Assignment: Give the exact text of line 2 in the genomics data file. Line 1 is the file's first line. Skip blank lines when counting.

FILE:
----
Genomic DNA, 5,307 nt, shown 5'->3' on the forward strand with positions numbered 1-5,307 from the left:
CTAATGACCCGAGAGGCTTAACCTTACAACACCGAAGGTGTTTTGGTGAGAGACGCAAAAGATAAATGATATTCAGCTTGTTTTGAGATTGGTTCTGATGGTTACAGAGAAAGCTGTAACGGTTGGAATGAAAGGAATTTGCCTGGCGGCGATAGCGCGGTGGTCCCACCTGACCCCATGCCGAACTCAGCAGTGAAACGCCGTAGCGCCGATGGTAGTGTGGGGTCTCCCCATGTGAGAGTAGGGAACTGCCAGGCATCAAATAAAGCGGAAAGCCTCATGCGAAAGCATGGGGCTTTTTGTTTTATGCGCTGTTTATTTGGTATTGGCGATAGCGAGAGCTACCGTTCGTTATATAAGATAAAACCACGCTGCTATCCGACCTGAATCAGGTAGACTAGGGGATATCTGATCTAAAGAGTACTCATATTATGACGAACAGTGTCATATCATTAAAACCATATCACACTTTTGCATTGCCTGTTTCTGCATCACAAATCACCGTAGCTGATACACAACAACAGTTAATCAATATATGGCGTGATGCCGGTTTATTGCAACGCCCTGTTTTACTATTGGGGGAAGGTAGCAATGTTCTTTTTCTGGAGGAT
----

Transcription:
CTAATGACCCGAGAGGCTTAACCTTACAACACCGAAGGTGTTTTGGTGAGAGACGCAAAAGATAAATGATATTCAGCTTGTTTTGAGATTGGTTCTGATGGTTACAGAGAAAGCTGTAACGGTTGGAATGAAAGGAATTTGCCTGGCGGCGATAGCGCGGTGGTCCCACCTGACCCCATGCCGAACTCAGCAGTGAAACGCCGTAGCGCCGATGGTAGTGTGGGGTCTCCCCATGTGAGAGTAGGGAACTGCCAGGCATCAAATAAAGCGGAAAGCCTCATGCGAAAGCATGGGGCTTTTTGTTTTATGCGCTGTTTATTTGGTATTGGCGATAGCGAGAGCTACCGTTCGTTATATAAGATAAAACCACGCTGCTATCCGACCTGAATCAGGTAGACTAGGGGATATCTGATCTAAAGAGTACTCATATTATGACGAACAGTGTCATATCATTAAAACCATATCACACTTTTGCATTGCCTGTTTCTGCATCACAAATCACCGTAGCTGATACACAACAACAGTTAATCAATATATGGCGTGATGCCGGTTTATTGCAACGCCCTGTTTTACTATTGGGGGAAGGTAGCAATGTTCTTTTTCTGGAGGAT